In the previous Mobile Monday we told you how to add emojis to keyboard. Now we going to show how you can create a copy of yourself. We also provide advice on writing shopping lists and understanding restaurant menus abroad.
iOS Tip: Creating a Memoji
In the iPhone X, Apple introduced TrueDepth, a new technology for its front camera that enables the Face ID feature to unlock your phone. The upgraded front camera also allows you to create animojis, which are basically “live” emojis that mirror your facial expressions. iOS 12 takes animated stickers one step further, enabling you to create a virtual copy of yourself termed memoji.
To create a memoji, open the Messages app and start composing a new message.
Then tap the monkey icon, swipe right, and tap the plus sign. Now you can create your virtual alter ego.
Here’s how a festive memoji may look like:
On phones running iOS 12, the camera will not only track your facial expressions but will also detect a stuck-out tongue. Any memoji you create can then be used exactly as animojis (they will all be available from the same menu).
Android Tip: Creating an AR Emoji
Android users can also create their digital alter egos. The feature is termed AR Emoji and is currently available only on the Samsung Galaxy S9, where it can be found in the standard camera app.
You can create a virtual likeness of yourself by tapping Create My Emoji and apply various visual effects to embellish it.
Unlike the iPhone memoji feature, AR Emoji will always attempt to create an animated sticker based on your selfie.
The technology is so good that we think you’ll like your digital copy even without additional fine-tuning and tweaking. The choice of headwear, hairstyles, and spectacles may not be as big as on the iPhone, but it’s great fun nonetheless.
You can now record a video or take a picture of your emoji and paste it into the Messenger app.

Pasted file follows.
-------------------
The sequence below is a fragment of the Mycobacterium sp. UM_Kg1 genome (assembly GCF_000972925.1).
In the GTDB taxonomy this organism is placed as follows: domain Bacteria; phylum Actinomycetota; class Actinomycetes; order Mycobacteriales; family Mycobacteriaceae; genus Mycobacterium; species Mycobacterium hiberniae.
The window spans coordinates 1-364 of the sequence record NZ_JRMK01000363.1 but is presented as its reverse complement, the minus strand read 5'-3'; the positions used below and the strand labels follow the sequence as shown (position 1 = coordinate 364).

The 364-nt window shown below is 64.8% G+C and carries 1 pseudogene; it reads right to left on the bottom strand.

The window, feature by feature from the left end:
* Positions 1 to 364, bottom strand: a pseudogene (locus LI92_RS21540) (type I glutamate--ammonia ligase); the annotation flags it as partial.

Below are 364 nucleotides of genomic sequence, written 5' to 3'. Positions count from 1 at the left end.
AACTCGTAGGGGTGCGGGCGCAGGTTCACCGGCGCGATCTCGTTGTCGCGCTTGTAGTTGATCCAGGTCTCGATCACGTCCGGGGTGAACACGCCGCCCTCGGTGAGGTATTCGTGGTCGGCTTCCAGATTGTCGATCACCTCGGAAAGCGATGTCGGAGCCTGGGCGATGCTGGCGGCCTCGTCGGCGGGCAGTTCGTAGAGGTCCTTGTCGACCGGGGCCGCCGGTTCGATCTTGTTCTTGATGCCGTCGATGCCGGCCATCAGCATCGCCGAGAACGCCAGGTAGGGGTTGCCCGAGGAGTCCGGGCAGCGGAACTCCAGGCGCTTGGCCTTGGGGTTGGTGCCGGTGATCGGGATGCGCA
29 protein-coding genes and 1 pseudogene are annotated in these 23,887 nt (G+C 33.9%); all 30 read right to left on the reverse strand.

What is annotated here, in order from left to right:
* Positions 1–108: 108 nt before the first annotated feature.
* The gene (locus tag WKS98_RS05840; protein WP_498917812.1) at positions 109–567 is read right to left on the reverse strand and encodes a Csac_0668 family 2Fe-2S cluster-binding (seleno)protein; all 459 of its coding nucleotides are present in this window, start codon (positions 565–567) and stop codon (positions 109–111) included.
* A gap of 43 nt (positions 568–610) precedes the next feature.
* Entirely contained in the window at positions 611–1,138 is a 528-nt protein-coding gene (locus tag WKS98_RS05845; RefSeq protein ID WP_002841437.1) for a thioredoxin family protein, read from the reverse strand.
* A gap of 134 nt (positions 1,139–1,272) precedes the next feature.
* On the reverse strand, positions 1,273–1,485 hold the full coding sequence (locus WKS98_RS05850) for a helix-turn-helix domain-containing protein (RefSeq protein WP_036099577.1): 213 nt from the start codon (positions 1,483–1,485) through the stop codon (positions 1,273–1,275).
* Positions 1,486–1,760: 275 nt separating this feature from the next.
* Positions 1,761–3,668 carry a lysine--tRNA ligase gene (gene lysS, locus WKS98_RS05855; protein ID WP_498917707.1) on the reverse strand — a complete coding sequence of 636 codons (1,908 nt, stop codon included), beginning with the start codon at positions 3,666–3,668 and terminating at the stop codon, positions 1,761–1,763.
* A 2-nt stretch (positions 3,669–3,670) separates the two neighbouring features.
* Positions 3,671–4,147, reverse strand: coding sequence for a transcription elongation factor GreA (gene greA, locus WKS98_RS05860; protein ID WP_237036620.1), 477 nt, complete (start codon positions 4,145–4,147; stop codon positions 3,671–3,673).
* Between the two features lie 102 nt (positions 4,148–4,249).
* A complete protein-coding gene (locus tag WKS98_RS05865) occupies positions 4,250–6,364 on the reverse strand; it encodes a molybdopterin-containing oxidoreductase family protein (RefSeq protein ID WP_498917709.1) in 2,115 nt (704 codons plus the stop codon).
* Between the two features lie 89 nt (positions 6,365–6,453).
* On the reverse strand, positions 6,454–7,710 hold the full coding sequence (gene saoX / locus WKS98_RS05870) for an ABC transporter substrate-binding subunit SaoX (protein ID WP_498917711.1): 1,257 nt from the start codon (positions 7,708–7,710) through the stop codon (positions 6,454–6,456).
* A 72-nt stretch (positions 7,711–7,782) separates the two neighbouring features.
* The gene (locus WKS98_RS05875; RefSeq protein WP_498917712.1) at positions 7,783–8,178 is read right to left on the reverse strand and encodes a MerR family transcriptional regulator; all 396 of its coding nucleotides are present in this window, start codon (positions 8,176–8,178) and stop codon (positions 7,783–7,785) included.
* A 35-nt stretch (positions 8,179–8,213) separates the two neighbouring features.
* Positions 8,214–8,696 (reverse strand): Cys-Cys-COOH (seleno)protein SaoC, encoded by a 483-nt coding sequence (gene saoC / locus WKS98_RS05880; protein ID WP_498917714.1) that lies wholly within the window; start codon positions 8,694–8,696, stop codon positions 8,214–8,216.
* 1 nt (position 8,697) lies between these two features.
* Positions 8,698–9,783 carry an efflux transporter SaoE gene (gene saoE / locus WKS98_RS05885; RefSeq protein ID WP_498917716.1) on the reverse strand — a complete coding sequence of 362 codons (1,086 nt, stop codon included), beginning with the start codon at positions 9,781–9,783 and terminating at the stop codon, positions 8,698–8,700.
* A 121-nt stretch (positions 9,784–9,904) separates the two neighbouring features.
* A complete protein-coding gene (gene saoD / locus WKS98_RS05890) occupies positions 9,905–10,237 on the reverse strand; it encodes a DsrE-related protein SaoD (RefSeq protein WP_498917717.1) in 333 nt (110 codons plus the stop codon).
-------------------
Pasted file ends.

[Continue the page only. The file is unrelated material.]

ABBYY Tip: Dining with TextGrabber
Everybody likes a holiday abroad, but in some far-off destinations restaurant menus tend to be undecipherable and the waiters are usually monoglots. If you’re adventurous enough, you can simply point your finger at any random item on the menu and hope for the best, but may we suggest TextGrabber? No, it’s not an exotic dish, but a smart app that can translate small snippets of text into your native tongue. Just be sure to select the right source and target languages et bon appetit!
The latest version of TextGrabber for iOS will now also keep the original formatting, so each translated menu item will appear on a separate line and you won’t confuse any dishes.
App of the Week: Bring!
Most of us go to the shops once or twice a week and many of us buy lots of things that we don’t actually need. Sometimes it’s impulse buying and sometimes it’s just bad planning when you and your spouse, partner or housemate independently decide to stock up on identical and highly perishable food items.
Making a week’s shopping list is the best way to avoid ending up with more food than you can eat. We have found an excellent list making app. It’s called Bring! and it’s neat, uncluttered, and functional. The app allows you to put items into categories and specify their quantities. Probably the coolest thing about this app is that it lets you notify others that you’re on your way to the shops, so they can ask you to pick up bread or other items while you’re at the store.
P.S. You can find the previous issue of this newsletter here.
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